Actor turns down the Bard to play the bad guy in ‘Spider-Man’
NEW YORK — The day Patrick Page got the offer to play an evil goblin on Broadway in “Spider-Man: Turn Off the Dark,’’ he quite literally was going in a different direction.
He was about to get on a plane to spend months sinking his teeth into classical parts: The title role in “The Madness of King George III’’ and the Fool in Shakespeare’s “King Lear’’ at San Diego’s Old Globe. On tap was the lead in Pirandello’s “Enrico IV’’ and Shylock in “The Merchant of Venice’’ for the Shakespeare Theatre Company.
Now a cartoon villain beckoned.
Page had to make a decision quickly: Was it to be the Goblin or the Bard?
In the end, the Goblin’s lure — and that of director and co-book writer Julie Taymor, songs by U2’s Bono and The Edge, and the sheer spectacle of it all — proved too big a temptation.
Months later, he has no regrets, despite finding himself at the center of a $65 million show plagued by delays, injuries, and the defection of a lead actress even before its official opening.
“Everybody who comes from the outside thinks it must be this rigorous, difficult experience,’’ he says. “I guess it is, but I’m just having fun. I’m having the time of my life. I can’t wait to do the show at night.’’
Page, 48, insists the negative press swirling around the show and the late-night jokes haven’t become a distraction to the cast, but he understands why there’s so much interest.
“Not only is our show safe, it’s probably the safest show on Broadway. Just like the plane that gets hijacked is going to be the safest plane in the air the next time out,’’ he says. “We have safety protocols in there that are checking something three, four, five, and six times.’’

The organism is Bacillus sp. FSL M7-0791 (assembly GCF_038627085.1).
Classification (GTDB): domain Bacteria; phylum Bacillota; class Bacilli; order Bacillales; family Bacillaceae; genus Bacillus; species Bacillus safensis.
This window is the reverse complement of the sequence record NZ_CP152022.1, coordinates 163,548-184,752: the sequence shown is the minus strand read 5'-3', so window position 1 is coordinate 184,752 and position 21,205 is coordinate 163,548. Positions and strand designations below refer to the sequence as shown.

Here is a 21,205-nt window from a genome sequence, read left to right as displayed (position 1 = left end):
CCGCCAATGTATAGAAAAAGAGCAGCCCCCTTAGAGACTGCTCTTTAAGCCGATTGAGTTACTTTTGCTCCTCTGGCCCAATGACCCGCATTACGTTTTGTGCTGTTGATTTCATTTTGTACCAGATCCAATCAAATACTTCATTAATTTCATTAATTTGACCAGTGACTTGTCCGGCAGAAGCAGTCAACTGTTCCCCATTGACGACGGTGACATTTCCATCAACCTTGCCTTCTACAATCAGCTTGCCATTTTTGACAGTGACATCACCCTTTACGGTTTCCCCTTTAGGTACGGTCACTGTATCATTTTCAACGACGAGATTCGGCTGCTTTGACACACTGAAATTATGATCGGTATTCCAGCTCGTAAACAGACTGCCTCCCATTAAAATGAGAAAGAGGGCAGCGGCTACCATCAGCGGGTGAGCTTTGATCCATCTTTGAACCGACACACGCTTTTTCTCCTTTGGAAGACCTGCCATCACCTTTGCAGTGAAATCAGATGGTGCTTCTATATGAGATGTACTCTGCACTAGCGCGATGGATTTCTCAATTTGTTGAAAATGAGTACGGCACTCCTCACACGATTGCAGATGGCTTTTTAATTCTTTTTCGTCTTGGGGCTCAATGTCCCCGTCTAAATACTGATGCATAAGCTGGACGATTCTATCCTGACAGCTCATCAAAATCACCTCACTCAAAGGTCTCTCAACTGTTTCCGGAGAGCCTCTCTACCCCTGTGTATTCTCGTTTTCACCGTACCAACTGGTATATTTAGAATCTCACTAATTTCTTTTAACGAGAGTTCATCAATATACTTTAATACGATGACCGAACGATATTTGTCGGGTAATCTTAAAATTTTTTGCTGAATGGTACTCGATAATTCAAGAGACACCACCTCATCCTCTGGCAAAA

The injuries and shake-ups delayed the show’s official opening again (it’s now slated for March 15) and the preview period is likely to stretch to more than 100 performances. That’s fine with Page: With only 12 rehearsal hours permitted in a week, and with the show’s finale still needing work, he knew something had to give and there wasn’t enough time to polish the touches Taymor and Bono wanted to add.
All this may have been a bit more than Page expected when he was debating last year whether to hit the road for Shakespeare or play Norman Osborn, the scientist who becomes the Green Goblin after an experiment goes awry.
Michael Kahn, artistic director of the Shakespeare Theatre Company in Washington, D.C., considers Page a special talent — even if he did leave the company jilted by picking “Spider-Man’’ over its “The Merchant of Venice.’’
“I don’t think there are many people who can go back and forth from musical comedy to Shakespeare or to Pirandello,’’ says Kahn. “The energy that he has used in his life to do Shakespeare and the care that he has about words and character make him a great musical performer.’’
Page says his grounding in Shakespeare — the language, the characters’ naked determination — helps create his musical villains. (He previously played Scar in Taymor’s “Lion King.’’)
“It is a different career than other people have,’’ he says.